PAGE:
"All right, children. Hold hands. Let's sing. This is a song my father taught me," announced Helen with false brightness. Slowly, she began singing the only tune she could think of, the one she and her siblings had sung daily in childhood:
"Oh I wish I were in the land of cotton
Old times there are not forgotten
Look away, look away, look away, Dixieland."
With quavering voices, the children joined her in the Southern anthem.
Outside, the relentless storm systematically continued its destruction of the city of Galveston. Homes toppled under the relentless pressure of swirling water, the inhabitants disgorged into the sea, screaming for help until their voices were silenced. Uprooted giant trees added to the swirling debris. People, animals, and homes spun by in the angry waves that showed no mercy to any living thing.
The ancient lighthouse crumbled under a gigantic wave, its beam permanently extinguished. Ships in the harbor collided against each other, disintegrating with the force of the impact.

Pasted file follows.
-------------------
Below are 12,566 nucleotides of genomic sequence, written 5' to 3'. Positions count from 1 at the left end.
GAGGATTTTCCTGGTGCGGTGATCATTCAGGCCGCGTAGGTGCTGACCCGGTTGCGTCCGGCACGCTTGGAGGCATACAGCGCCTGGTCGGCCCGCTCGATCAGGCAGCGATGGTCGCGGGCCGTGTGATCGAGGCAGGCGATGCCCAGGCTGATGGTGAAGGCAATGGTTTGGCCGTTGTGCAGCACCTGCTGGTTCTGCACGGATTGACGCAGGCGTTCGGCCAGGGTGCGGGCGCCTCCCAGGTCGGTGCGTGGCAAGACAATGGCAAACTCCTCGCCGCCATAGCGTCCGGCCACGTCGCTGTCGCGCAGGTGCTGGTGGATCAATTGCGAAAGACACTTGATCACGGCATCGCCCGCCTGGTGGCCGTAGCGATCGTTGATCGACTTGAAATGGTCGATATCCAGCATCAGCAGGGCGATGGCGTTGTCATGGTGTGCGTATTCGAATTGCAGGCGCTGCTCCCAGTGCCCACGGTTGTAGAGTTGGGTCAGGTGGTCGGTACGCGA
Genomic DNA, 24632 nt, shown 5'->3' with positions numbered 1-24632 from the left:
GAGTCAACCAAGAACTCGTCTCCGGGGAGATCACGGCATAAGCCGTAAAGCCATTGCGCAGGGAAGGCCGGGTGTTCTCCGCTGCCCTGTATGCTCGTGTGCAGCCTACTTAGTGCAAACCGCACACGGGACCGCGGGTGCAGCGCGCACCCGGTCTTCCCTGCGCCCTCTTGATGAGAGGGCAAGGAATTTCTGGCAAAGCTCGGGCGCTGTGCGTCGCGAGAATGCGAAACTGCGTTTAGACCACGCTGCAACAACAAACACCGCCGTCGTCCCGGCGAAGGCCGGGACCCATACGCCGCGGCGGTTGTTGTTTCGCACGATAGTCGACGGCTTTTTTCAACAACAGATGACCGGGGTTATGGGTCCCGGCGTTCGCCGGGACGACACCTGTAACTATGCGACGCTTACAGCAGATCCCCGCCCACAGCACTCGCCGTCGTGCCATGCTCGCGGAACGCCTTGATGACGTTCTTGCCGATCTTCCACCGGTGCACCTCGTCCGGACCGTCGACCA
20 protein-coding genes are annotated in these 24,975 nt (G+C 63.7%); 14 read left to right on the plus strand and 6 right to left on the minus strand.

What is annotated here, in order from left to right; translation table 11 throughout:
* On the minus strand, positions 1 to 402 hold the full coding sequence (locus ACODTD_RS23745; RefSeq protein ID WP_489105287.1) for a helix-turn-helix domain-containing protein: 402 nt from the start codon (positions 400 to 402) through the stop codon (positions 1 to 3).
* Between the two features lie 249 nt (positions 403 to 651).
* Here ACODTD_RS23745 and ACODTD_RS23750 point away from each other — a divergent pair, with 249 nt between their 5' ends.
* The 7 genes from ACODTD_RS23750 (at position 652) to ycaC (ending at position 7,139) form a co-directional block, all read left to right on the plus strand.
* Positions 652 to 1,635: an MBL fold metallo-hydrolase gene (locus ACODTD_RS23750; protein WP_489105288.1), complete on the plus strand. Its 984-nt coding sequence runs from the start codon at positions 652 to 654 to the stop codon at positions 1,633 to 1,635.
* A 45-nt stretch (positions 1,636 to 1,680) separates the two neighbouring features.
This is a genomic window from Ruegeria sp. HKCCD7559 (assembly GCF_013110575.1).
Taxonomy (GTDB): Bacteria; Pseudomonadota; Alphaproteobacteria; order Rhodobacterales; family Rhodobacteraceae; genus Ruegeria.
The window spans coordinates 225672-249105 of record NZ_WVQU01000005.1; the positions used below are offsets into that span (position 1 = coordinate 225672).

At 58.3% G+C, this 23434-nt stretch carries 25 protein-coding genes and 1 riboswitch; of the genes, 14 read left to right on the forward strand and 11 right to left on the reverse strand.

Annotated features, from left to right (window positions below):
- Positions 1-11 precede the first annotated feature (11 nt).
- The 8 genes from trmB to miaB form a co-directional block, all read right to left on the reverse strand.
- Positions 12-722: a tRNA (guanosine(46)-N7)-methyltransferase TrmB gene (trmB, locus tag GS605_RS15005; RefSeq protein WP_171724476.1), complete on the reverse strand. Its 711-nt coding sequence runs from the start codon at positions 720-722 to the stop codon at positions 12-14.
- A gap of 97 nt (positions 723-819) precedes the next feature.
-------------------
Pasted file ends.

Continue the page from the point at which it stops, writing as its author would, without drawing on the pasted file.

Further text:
Starting at the beach, a wall of debris, like a giant dam, began to swell. Propelled by the hurricane gale, it slowly inched its way toward the city – first a few feet high, then high enough to reach the floors of the raised homes, then another story, then above the roofs. Like an implacable bulldozer, it crept forward, collapsing everything in its path.
Outside the hospital, the rain slammed into the water, now shoulder-deep, with the force of bullets. Hurricane winds blew so hard, no waves could form. The flat surface of the floodwaters disguised the churning maelstrom underneath, hiding the remnants from fallen buildings, uprooted trees, and fences, all spinning with deadly force.